By Newsweek |
Republicans Sue Alexandria Ocasio-Cortez for Blocking Them on Twitter
A pair of Republicans from New York reportedly have pending lawsuits against Democratic Rep. Alexandria Ocasio-Cortez for blocking them on Twitter.
Former state assemblyman Dov Hikind tweeted Tuesday afternoon that if President Donald Trump was told by a judge that he cannot block anyone on social media, then Congress should follow the same rules.
"No one is above the law. If the courts ruled POTUS can't block people on Twitter, why would @AOC think she can get away with silencing her critics?"
No one is above the law. If the courts ruled POTUS canât block people on Twitter, why would @AOC think she can get away with silencing her critics? pic.twitter.com/Ea498kTWEs— Dov Hikind (@HikindDov) July 9, 2019
Joseph Saladino, who calls himself the first "YouTuber to run for office," is running for Congress against incumbent Matt Rose. Saladino said Tuesday evening that he has filed his paperwork already.
"I have officially filed my lawsuit against [Ocasio-Cortez] for blocking me on twitter. Trump is not allowed to block people, will the standards apply equally? Stay tuned to find out!"
I have officially filed my lawsuit against AOC for blocking me on twitter.— Saladino for Congress (@JoeySalads) July 9, 2019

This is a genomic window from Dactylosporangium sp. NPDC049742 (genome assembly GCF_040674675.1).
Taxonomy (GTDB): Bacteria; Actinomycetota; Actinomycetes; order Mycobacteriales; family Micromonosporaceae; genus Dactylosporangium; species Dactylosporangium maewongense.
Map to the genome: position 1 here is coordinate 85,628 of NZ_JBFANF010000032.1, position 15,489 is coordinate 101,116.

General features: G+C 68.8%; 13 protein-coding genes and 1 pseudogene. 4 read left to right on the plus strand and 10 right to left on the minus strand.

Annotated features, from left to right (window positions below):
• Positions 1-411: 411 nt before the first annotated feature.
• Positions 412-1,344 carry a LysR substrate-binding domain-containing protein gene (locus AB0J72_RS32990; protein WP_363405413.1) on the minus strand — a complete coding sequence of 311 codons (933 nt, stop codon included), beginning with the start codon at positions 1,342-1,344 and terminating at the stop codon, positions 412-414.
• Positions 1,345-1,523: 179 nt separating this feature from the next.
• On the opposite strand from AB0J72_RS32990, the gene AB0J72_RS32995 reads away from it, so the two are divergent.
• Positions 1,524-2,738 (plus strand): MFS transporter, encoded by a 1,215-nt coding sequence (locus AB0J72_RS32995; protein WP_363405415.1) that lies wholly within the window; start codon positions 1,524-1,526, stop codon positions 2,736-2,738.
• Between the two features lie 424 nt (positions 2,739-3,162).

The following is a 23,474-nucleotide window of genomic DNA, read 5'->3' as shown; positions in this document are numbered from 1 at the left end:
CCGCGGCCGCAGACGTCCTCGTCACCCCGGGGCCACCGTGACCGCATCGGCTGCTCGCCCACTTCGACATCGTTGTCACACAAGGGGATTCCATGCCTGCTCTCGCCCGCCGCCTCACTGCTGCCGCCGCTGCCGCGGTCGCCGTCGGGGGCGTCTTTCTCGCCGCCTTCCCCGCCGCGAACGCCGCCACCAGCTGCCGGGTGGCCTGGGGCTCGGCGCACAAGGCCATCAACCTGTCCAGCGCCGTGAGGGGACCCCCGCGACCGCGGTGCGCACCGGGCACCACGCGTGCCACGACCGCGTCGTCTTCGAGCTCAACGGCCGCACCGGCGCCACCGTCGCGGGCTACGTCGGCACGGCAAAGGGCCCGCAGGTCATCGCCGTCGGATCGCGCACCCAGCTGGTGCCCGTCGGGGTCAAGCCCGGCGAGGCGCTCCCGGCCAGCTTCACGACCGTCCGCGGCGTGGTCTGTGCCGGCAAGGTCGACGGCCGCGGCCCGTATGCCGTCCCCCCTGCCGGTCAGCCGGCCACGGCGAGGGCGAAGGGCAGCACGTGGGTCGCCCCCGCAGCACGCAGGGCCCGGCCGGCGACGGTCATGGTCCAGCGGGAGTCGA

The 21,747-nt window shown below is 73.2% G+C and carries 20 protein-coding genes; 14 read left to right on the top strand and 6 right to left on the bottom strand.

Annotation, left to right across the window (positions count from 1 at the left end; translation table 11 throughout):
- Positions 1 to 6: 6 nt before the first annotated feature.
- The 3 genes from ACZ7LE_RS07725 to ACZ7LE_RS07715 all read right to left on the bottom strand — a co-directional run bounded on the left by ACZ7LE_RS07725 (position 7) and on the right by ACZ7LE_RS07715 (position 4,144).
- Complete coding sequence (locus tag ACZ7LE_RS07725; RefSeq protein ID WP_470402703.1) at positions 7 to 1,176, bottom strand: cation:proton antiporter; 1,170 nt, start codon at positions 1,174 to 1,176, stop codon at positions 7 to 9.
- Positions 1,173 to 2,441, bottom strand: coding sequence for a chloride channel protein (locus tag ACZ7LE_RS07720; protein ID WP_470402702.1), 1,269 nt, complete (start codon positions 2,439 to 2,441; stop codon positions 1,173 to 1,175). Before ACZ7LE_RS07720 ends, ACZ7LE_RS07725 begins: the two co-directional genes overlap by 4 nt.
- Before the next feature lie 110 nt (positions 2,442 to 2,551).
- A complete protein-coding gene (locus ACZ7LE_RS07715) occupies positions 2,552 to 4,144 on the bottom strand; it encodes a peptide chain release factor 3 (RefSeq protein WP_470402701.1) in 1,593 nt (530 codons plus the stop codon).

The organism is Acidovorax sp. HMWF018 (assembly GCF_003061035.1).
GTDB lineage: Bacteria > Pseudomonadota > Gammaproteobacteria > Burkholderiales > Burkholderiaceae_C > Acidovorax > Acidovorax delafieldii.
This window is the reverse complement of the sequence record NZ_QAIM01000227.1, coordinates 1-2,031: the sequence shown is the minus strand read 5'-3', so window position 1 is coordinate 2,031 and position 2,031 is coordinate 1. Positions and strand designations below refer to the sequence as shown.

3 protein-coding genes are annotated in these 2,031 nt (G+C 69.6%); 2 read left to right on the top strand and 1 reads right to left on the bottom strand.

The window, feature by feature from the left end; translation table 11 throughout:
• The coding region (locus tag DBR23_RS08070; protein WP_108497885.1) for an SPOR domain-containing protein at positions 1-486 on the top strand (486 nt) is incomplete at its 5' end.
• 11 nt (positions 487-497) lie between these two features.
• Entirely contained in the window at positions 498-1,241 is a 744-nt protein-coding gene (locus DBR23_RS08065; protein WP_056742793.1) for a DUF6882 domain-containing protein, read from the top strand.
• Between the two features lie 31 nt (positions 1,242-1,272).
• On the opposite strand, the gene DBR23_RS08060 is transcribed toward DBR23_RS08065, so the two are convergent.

Trump is not allowed to block people, will the standards apply equally?
Stay tuned to find out! pic.twitter.com/0RmHI7x9Qc
Saladino posted a photo of his filing, and he checked the box that indicates he does not want a jury trial. He added, "If we can't talk to one another, the whole system breaks down. Look what is happening in my district when entrenched NeverTrumpers are confronted by America First ideas. Like it or not we live in the same city and we need to be professional."
A federal judge in 2018 said President Trump's tweets were a matter of public record, and that no matter how strongly he felt against someone or their comments, he could not block them.
"This case requires us to consider whether a public official may, consistent with the First Amendment, 'block' a person from his Twitter account in response to the political views that person has expressed, and whether the analysis differs because that public official is the President of the United States," New York federal judge Naomi Rice said. "The answer to both questions is no."
And when the president allegedly didn't unblock some of his followers who had been blocked, they spoke out this spring.
Dov Hikind said all publicly-elected officials should not have access to blocking people on their social media.
"Just today the 2nd Circuit Court of Appeals affirmed a ruling that elected officials cannot block individuals from their Twitter accounts, thereby setting a precedent that Ocasio-Cortez must follow," Hikind said on Fox News. "Twitter is a public space, and all should have access to the government officials on it."